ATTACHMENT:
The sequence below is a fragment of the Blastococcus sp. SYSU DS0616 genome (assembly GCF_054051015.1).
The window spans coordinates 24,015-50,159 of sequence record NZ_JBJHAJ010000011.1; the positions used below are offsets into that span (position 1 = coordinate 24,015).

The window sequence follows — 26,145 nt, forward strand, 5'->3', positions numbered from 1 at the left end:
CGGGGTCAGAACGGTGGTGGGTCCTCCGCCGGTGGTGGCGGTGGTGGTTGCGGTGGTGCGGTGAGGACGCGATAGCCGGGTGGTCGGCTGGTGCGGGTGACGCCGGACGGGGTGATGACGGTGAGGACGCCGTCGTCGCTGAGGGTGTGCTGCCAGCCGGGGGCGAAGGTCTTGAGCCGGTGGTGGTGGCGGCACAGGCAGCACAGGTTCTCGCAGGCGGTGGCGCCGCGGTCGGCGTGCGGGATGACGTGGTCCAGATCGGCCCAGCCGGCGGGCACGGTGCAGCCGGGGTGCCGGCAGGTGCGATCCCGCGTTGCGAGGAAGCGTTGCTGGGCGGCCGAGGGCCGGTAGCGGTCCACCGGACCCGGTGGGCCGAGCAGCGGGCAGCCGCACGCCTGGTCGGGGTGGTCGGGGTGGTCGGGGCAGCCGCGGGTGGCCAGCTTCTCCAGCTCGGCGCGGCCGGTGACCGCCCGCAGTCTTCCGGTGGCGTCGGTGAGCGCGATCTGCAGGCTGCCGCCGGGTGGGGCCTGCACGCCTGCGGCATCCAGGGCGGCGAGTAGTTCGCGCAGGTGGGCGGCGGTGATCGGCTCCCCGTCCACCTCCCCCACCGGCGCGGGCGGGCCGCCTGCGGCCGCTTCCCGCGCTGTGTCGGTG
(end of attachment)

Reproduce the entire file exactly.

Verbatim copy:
The sequence below is a fragment of the Blastococcus sp. SYSU DS0616 genome (assembly GCF_054051015.1).
The window spans coordinates 24,015-50,159 of sequence record NZ_JBJHAJ010000011.1; the positions used below are offsets into that span (position 1 = coordinate 24,015).

The window sequence follows — 26,145 nt, forward strand, 5'->3', positions numbered from 1 at the left end:
CGGGGTCAGAACGGTGGTGGGTCCTCCGCCGGTGGTGGCGGTGGTGGTTGCGGTGGTGCGGTGAGGACGCGATAGCCGGGTGGTCGGCTGGTGCGGGTGACGCCGGACGGGGTGATGACGGTGAGGACGCCGTCGTCGCTGAGGGTGTGCTGCCAGCCGGGGGCGAAGGTCTTGAGCCGGTGGTGGTGGCGGCACAGGCAGCACAGGTTCTCGCAGGCGGTGGCGCCGCGGTCGGCGTGCGGGATGACGTGGTCCAGATCGGCCCAGCCGGCGGGCACGGTGCAGCCGGGGTGCCGGCAGGTGCGATCCCGCGTTGCGAGGAAGCGTTGCTGGGCGGCCGAGGGCCGGTAGCGGTCCACCGGACCCGGTGGGCCGAGCAGCGGGCAGCCGCACGCCTGGTCGGGGTGGTCGGGGTGGTCGGGGCAGCCGCGGGTGGCCAGCTTCTCCAGCTCGGCGCGGCCGGTGACCGCCCGCAGTCTTCCGGTGGCGTCGGTGAGCGCGATCTGCAGGCTGCCGCCGGGTGGGGCCTGCACGCCTGCGGCATCCAGGGCGGCGAGTAGTTCGCGCAGGTGGGCGGCGGTGATCGGCTCCCCGTCCACCTCCCCCACCGGCGCGGGCGGGCCGCCTGCGGCCGCTTCCCGCGCTGTGTCGGTG